Organizers at Victoria’s Rifflandia Music Festival are set to allow attendees to order cannabis and pick up their orders on-site.
While that may not sound like a controversial development, it may be the first time that this has happened in B.C.
Rifflandia CEO Nick Blasko told BIV that he thinks there may have been a festival in the Kootenays that did this, but otherwise his event would be breaking new ground.
Attendees will be able to buy cannabis online through Rifflandia’s partner, Vernon-based Blended Buds. Delivery company SendDirect would then handle product delivery to consumers at the festival’s sites, he said. Rifflandia will not generate any revenue from cannabis sales. It is making the cannabis accessible as a service to its attendees, Blasko said.
Rifflandia is taking place at Victoria’s Electric Avenue, along Pembroke Street, Sept. 7 through 9. It then moves to Victoria’s Royal Athletic Park, on Caledonia Avenue, Sept. 15 through 17. Artists set to perform include Iggy Pop, Mavis Staples, Diplo and Herbie Hancock.
Attendees who want to order cannabis at the festival would have to go to an age-gated area where there would be QR codes for them to use smartphones to scan. Blasko said that attendees would then see a limited menu of products with low Tetrahydrocannabinol (THC), which is the active ingredient in cannabis.
His festival will have smoking areas where cannabis smokers can toke.
“This is about easing into this idea that people who want to consume cannabis at a festival’s grounds can do it,” he said.
"They don't have to worry about smuggling it in or doing it in a clandestine way. They can have a legal framework, a regulated product, and be able to buy it from a reputable retailer and have it delivered and consume it to their heart's content.”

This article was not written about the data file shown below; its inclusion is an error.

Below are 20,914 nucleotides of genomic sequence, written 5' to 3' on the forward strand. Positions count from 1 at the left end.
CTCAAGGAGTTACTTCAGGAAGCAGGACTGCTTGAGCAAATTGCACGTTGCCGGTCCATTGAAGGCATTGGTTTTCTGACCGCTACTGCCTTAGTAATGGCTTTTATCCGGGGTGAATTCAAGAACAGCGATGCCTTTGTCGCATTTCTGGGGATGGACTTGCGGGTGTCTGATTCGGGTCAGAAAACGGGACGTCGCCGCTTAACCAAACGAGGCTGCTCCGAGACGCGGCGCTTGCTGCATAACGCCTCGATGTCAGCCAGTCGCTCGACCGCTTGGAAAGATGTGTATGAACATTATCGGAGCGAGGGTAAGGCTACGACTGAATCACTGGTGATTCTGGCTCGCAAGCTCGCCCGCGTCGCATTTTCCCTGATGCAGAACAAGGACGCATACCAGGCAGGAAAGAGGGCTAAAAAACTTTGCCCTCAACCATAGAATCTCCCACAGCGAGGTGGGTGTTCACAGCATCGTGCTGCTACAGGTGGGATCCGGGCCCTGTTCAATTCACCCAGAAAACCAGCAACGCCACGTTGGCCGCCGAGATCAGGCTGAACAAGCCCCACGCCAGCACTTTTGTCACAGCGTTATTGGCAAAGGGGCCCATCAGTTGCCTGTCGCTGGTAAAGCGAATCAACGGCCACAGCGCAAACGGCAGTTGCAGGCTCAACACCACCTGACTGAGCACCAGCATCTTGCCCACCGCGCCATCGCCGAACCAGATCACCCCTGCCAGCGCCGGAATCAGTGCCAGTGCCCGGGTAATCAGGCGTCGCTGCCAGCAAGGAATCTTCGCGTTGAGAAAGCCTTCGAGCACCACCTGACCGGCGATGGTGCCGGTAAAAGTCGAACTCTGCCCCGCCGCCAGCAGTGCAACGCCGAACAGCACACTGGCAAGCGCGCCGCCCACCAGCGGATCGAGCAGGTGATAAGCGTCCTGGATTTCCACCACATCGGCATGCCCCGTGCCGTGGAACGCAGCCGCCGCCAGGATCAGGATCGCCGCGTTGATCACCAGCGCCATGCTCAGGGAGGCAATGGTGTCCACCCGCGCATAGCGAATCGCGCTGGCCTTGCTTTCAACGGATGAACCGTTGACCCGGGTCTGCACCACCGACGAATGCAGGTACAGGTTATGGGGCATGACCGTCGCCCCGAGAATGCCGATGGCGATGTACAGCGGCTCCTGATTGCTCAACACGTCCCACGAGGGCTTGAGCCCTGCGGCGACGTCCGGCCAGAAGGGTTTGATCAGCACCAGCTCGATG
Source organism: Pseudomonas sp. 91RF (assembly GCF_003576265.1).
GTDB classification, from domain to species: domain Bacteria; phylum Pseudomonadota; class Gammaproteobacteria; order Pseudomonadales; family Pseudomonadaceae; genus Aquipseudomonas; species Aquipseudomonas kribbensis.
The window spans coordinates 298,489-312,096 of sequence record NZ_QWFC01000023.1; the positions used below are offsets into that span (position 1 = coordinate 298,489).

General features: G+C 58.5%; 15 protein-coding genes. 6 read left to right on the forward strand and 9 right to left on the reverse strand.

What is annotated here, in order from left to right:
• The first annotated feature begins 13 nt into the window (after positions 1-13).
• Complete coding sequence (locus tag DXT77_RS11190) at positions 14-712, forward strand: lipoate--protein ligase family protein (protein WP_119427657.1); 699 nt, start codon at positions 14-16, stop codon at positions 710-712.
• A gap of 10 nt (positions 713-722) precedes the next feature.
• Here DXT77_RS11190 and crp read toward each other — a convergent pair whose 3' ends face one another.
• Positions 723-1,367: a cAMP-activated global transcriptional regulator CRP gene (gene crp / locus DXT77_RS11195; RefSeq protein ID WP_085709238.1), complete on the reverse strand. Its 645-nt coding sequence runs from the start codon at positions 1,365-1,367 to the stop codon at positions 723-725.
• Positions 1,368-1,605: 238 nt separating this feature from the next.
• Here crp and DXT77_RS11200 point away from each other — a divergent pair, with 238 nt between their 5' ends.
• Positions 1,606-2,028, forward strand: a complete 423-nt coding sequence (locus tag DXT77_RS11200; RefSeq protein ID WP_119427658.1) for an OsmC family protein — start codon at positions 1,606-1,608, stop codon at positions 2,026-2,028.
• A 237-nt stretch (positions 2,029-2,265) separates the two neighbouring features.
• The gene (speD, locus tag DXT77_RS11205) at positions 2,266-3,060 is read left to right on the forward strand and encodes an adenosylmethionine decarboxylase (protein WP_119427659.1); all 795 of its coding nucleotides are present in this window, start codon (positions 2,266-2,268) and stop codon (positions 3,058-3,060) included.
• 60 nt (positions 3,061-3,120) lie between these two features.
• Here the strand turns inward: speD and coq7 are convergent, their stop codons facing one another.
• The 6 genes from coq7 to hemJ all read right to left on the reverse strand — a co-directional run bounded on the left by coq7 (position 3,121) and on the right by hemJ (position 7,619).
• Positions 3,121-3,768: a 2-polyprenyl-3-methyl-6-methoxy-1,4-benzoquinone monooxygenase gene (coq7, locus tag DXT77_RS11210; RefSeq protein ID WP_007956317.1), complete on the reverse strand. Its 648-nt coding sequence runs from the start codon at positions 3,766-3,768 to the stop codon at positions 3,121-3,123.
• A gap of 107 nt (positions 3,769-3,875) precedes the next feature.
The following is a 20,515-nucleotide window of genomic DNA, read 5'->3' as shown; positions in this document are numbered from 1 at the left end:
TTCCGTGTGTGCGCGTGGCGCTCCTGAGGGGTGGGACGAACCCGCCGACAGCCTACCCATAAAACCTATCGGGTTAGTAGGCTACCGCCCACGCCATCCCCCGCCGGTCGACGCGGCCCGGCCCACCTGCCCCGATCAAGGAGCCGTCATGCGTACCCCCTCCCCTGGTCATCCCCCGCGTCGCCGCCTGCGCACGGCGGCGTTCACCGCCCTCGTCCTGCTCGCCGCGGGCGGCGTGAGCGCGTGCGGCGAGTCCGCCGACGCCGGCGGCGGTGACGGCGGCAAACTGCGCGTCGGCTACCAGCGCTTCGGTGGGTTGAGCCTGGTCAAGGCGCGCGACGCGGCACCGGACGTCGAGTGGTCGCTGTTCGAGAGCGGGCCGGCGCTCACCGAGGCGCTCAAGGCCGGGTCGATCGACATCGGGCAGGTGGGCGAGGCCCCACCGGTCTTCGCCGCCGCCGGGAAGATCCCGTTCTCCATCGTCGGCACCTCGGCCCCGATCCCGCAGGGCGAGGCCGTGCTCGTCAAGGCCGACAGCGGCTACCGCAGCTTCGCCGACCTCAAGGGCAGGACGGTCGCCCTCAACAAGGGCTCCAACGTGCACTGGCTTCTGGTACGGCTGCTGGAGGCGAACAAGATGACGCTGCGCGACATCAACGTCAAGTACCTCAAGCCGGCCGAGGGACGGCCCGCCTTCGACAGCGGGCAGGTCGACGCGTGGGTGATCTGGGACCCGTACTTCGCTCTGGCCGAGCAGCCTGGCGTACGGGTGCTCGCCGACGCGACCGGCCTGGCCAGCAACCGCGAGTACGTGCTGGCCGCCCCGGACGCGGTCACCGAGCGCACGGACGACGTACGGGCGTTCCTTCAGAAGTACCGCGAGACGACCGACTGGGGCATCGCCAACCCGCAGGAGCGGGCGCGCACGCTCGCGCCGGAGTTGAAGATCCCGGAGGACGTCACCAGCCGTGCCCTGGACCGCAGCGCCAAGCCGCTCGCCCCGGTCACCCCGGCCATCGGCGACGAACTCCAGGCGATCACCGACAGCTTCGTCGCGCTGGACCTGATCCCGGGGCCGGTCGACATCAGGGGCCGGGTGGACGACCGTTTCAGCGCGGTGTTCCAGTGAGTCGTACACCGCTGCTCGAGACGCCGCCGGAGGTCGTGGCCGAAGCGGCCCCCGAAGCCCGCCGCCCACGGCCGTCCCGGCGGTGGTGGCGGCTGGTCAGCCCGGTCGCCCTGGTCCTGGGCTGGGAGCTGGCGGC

His festival will have a liquor licence to enables attendees to buy, carry and consume alcoholic drinks around the festival site.
B.C. cannabis regulations have loosened
B.C. government restrictions on ordering and delivering cannabis have loosened since the Canadian government legalized adult use in October 2018.
Initially, the only legal cannabis e-commerce orders in B.C. were those conducted through the provincial government’s BC Cannabis Stores website.
In August 2000, the B.C. government started to allow licensed private cannabis retailers to sell products online, but it still required their customers to pick up their purchases at bricks-and-mortar stores.
The provincial government then ended its 34-month monopoly on delivering legal cannabis in July 2021.
Earlier this year, British Columbian cannabis shoppers gained another legal platform to help them get their weed, as food-delivery giant Uber Eats added cannabis to its app’s options.
Uber Eats drivers do not deliver cannabis products. The arrangement is largely an advertising and accessibility-based initiative, where Uber Eats customers are able to click a tab on the app to scroll through eligible cannabis retailers, and then connect to a cannabis marketplace site known as Leafly.
Private legal cannabis retailers opt to be accessible on Leafly.
Customers can then click through to cannabis retailers on Leafly, place orders with the individual retailers and have the retailers' staff deliver the products.
This is the same system that Uber Eats uses in Ontario.